Snorkeling with whale sharks
aerial view of whale sharks and local boat with snorkeler

For sure is an absolute bucket list adventure, to be able to swim with the world’s largest shark. Considered the holy grail by many. Even though the world’s largest shark sounds a bit scary, they are in actual fact harmless. Gentle giants is a name affectionately given to them and suits them well. They are ocean nomads crossing great distances all over the world. Fortunately for us we know a few areas where they like to congregate. Here in Indonesia we have Cenderawasih Bay and Triton Bay in West Papua.  I recently just explored Gorantalo in the north of Sulawesi. While in Mexico you have the famed La Paz area in Baja. These are places we visit on our Snorkel Venture tours, and while nothing is guaranteed this is our best chance to snorkel with whale sharks. Though they can turn up anywhere on any one of our trips. Just got to be lucky.

So let’s jump into some quick facts about the whale shark. As mentioned before it is the largest fish (Shark) in the ocean, With the largest specimen measuring at 20 meters. Most weigh between 15 and 20 tons when mature. If you think of a big bus, that’s about the size of a whale shark. Whale sharks can live up to about 60 years with some reports believing they can reach 100 or even 150 years old. Whale sharks give birth to live young that develop from eggs inside the mother. They can give birth to up to 300 pups, measuring between 35 and 70 cm in length. Whale sharks have a vast area they populate. With the majority living in the Pacific and Indian Oceans, with a small percent living in the Atlantic. Whale sharks have been spotted as far north as New York. Whale sharks do migrate throughout the oceans, on the hunt for their favourite food, plankton.

The mouth of a whale shark  can contain over 3,000 tiny teeth. Even though they are massive in size, these gentle giants are actually filter feeders. There are only three known filter feeding shark species. The basking shark and megamouth shark being the other two. Both huge in size as well. In Fact in 2018 the first ever recorded video of a live megamouth was in Komodo. A site where we snorkel often. But that is another story. Whale sharks feed on tiny planktons including krill, jellyfish and eggs of tuna. They can filter huge quantities of water either by sucking water into their mouths, or by swimming at  the surface  with their gigantic mouths wide open. They have to consume large quantities of plankton and other small organisms in order to stay alive. Whale Sharks have been documented to eat  larger prey such as squid or small fish including sardines, and anchovies. They are equipped with sensory cells  above the mouth to help the shark detect food in the water. It is thought that whale shark movement patterns are linked with the spawning of coral and plankton blooms throughout the oceans.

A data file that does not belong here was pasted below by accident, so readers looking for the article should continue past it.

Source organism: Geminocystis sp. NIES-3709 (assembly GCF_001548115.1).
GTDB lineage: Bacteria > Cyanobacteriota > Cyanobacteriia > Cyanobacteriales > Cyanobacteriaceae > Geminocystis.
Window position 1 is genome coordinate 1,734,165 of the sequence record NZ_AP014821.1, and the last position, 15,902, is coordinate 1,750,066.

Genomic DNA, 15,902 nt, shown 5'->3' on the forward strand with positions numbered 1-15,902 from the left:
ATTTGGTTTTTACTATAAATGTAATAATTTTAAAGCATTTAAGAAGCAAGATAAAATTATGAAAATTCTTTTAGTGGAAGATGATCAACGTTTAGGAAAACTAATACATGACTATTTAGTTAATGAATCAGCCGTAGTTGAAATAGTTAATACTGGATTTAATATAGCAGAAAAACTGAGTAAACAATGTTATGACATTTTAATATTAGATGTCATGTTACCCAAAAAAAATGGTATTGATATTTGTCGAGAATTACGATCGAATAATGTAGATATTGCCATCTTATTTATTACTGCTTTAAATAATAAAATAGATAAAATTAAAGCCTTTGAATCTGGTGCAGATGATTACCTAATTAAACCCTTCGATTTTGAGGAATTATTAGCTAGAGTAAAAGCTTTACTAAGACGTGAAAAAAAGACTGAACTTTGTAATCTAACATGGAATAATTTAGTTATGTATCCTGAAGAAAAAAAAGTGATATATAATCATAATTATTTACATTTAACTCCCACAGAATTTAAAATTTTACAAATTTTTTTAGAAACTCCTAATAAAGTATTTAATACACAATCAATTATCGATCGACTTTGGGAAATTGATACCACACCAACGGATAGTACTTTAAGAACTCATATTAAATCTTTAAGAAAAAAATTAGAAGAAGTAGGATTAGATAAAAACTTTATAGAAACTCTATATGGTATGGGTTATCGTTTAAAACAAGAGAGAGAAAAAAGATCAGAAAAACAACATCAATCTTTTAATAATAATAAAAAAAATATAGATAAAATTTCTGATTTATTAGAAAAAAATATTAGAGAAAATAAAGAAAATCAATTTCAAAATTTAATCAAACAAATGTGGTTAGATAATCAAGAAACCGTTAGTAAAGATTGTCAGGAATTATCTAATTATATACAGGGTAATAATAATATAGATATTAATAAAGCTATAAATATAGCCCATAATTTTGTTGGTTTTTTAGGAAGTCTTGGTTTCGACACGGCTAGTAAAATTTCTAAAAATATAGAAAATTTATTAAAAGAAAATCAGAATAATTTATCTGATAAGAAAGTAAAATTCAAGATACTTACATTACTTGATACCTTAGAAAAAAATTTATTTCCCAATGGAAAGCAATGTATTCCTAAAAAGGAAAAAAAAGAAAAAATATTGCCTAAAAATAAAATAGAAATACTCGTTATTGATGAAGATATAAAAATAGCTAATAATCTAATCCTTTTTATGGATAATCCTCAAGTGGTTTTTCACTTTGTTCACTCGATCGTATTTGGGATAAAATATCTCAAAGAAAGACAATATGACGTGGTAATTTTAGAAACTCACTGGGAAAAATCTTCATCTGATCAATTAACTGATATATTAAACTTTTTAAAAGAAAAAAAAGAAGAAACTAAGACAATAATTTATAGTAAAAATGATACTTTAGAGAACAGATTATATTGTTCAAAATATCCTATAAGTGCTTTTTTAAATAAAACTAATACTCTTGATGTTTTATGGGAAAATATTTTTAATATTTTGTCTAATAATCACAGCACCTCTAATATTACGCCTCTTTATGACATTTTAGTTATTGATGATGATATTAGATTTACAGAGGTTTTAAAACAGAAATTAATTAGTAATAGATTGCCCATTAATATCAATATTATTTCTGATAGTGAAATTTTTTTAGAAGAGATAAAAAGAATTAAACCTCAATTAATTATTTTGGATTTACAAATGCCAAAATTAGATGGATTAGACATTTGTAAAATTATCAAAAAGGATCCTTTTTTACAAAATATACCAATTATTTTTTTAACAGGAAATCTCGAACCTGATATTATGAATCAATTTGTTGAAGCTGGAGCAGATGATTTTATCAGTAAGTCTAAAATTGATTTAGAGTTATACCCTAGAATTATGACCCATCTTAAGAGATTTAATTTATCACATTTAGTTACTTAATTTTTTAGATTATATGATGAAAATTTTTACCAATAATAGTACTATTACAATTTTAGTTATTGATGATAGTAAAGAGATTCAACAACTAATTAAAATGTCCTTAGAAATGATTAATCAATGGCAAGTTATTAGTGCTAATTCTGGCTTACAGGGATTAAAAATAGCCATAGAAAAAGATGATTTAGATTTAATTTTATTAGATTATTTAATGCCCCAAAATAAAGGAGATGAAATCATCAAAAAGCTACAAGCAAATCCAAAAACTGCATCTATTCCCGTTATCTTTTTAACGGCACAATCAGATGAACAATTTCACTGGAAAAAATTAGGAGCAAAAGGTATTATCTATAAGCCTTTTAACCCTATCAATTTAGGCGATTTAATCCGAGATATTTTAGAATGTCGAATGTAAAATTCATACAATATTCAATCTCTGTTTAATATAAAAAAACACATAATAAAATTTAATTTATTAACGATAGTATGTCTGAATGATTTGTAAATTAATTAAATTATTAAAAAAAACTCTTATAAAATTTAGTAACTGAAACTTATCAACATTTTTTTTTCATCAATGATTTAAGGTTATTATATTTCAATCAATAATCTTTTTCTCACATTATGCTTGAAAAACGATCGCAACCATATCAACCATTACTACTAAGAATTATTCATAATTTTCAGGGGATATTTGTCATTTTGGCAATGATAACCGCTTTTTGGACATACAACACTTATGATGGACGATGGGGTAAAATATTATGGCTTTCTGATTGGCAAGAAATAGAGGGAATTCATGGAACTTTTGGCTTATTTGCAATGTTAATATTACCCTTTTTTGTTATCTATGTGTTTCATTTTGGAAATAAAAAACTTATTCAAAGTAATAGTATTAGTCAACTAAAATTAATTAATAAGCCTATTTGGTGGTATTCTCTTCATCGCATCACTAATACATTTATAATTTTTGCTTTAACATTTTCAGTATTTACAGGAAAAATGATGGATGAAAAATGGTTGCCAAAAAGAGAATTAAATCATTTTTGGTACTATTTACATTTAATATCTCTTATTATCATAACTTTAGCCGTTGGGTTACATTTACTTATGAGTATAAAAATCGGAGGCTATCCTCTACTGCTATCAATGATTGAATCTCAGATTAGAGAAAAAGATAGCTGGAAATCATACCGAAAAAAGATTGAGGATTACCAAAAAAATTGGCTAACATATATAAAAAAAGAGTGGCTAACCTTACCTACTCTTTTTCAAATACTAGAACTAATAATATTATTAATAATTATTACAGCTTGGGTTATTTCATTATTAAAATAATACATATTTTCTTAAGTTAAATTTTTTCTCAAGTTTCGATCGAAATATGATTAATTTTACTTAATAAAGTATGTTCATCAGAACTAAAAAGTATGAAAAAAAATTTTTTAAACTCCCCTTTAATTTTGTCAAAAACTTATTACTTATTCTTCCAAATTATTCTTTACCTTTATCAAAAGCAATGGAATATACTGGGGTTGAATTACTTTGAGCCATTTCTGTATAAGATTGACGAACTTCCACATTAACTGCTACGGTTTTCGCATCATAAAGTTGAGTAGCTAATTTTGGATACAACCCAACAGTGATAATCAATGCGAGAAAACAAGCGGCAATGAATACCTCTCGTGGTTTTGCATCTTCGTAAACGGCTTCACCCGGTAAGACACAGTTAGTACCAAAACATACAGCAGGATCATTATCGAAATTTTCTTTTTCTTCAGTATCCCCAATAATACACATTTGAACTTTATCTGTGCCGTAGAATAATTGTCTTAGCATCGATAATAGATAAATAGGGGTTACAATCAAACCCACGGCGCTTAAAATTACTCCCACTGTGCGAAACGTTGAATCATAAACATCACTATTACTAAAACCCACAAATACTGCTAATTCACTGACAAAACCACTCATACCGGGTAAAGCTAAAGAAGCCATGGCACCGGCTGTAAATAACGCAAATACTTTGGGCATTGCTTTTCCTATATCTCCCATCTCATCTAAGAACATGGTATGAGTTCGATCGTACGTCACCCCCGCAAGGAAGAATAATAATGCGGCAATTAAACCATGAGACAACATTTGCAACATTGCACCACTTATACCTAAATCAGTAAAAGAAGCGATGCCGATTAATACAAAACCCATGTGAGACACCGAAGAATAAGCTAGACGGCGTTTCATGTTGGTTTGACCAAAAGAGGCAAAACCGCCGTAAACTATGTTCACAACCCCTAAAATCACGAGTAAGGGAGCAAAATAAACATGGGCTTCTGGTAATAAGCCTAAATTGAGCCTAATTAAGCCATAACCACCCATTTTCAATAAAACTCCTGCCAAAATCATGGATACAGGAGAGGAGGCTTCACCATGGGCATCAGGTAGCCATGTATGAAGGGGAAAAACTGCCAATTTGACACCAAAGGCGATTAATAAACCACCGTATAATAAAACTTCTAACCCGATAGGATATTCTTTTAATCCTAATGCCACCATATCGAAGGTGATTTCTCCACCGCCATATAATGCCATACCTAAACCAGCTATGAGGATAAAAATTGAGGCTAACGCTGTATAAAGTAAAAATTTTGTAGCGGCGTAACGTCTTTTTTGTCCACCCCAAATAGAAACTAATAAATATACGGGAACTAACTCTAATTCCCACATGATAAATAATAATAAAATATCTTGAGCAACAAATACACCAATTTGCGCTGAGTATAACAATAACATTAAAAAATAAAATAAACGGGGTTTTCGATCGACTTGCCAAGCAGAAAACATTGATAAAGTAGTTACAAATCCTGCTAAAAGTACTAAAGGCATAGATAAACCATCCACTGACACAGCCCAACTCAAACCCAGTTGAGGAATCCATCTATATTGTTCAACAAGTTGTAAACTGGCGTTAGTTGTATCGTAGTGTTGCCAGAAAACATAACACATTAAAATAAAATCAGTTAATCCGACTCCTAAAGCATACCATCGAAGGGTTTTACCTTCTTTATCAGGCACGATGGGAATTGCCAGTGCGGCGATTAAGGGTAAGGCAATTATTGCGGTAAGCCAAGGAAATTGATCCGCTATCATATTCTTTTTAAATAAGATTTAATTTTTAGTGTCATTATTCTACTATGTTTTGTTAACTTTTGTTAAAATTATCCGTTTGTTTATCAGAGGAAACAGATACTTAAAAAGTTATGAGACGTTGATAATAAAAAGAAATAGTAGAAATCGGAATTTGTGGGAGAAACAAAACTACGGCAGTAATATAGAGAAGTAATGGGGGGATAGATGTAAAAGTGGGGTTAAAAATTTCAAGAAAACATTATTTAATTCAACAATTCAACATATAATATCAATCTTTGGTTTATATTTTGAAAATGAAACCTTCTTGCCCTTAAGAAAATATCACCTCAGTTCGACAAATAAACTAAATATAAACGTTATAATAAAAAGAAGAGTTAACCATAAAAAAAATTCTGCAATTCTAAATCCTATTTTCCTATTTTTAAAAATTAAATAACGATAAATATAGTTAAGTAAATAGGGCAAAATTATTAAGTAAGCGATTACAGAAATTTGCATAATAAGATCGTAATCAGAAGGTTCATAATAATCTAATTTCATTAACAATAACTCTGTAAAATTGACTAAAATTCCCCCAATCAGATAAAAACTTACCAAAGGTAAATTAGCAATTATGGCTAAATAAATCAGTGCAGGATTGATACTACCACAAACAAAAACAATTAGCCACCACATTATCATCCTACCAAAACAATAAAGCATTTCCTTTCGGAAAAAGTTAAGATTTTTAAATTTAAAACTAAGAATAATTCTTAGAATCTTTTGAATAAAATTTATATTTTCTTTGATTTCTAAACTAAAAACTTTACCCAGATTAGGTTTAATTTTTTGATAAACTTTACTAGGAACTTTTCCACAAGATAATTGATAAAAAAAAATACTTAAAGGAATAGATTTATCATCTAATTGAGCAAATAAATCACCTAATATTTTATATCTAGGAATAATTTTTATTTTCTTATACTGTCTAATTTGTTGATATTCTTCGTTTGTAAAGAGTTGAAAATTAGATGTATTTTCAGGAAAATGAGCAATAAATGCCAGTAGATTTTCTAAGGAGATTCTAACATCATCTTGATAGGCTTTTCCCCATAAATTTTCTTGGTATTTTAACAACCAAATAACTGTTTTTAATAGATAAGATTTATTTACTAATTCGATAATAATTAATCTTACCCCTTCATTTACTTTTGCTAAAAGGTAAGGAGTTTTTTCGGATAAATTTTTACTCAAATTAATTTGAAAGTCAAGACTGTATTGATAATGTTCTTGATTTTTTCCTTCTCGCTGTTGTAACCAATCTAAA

Whale sharks all have a unique pattern. Exactly the same as we have unique fingerprints. This area is found between the gills and pectoral fin. Now researchers are able to take photos of the flank of the whale shark, and run it through a database to see if it has been recorded before. This has been great for determining how far and wide they are traveling and which whale sharks are going where.

Though they are found throughout all the locations we do tours, it is very rare to just stumble across them. It does happen on our trips but you have to be lucky. That’s why we have our best chances and interactions in specific locations. Here in Indonesia we visit Cenderawasih Bay and Triton Bay. What is bringing in the whale sharks is the relationship they have with the fishermen. The fishermen are working on floating platforms called bagans. The platforms are used to catch anchovies and other small fish. This is what the whale sharks really want. The fishermen here now working with eco tourism in mind feed the whale sharks, in turn keeping them in the area. It has been a great success for the whale sharks, as the locals are now seeing they are worth protecting. But it is also great as they can come and go as they wish without fear of being caught

This is great for us as snorkelers. The whale sharks will be swimming along the surface giving us our best views and interactions. When they are feeding like this they are very much in the zone. Not too fussed by what we are doing and focused purely on feeding. So much so that on a recent trip I was photographing one whale shark in front of me, and another swam straight into me coming in from the deep looking for food. Nudging me out the way. Was very gentle and made me laugh. As always with our interactions in the water we always want to give any animal in the ocean the space it needs. We always set the rule of giving them at least three meters space and not to chase them. They swim way better than us for starters. But the more relaxed we are, the chances are they will come to check us out and get close. They are very inquisitive when they want to be. Really don’t mind coming and checking you out. 

 



 

About Author

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Marcus Blake
Marcus joined the Snorkel Venture team in 2021. Prior to that for five years was managing dive and snorkel operations at Komodo Resort in Indonesia. He has been fortunate enough to have worked and travelled to some of the best snorkel locations in the world. Giving him a wealth of experience and knowledge of the oceans.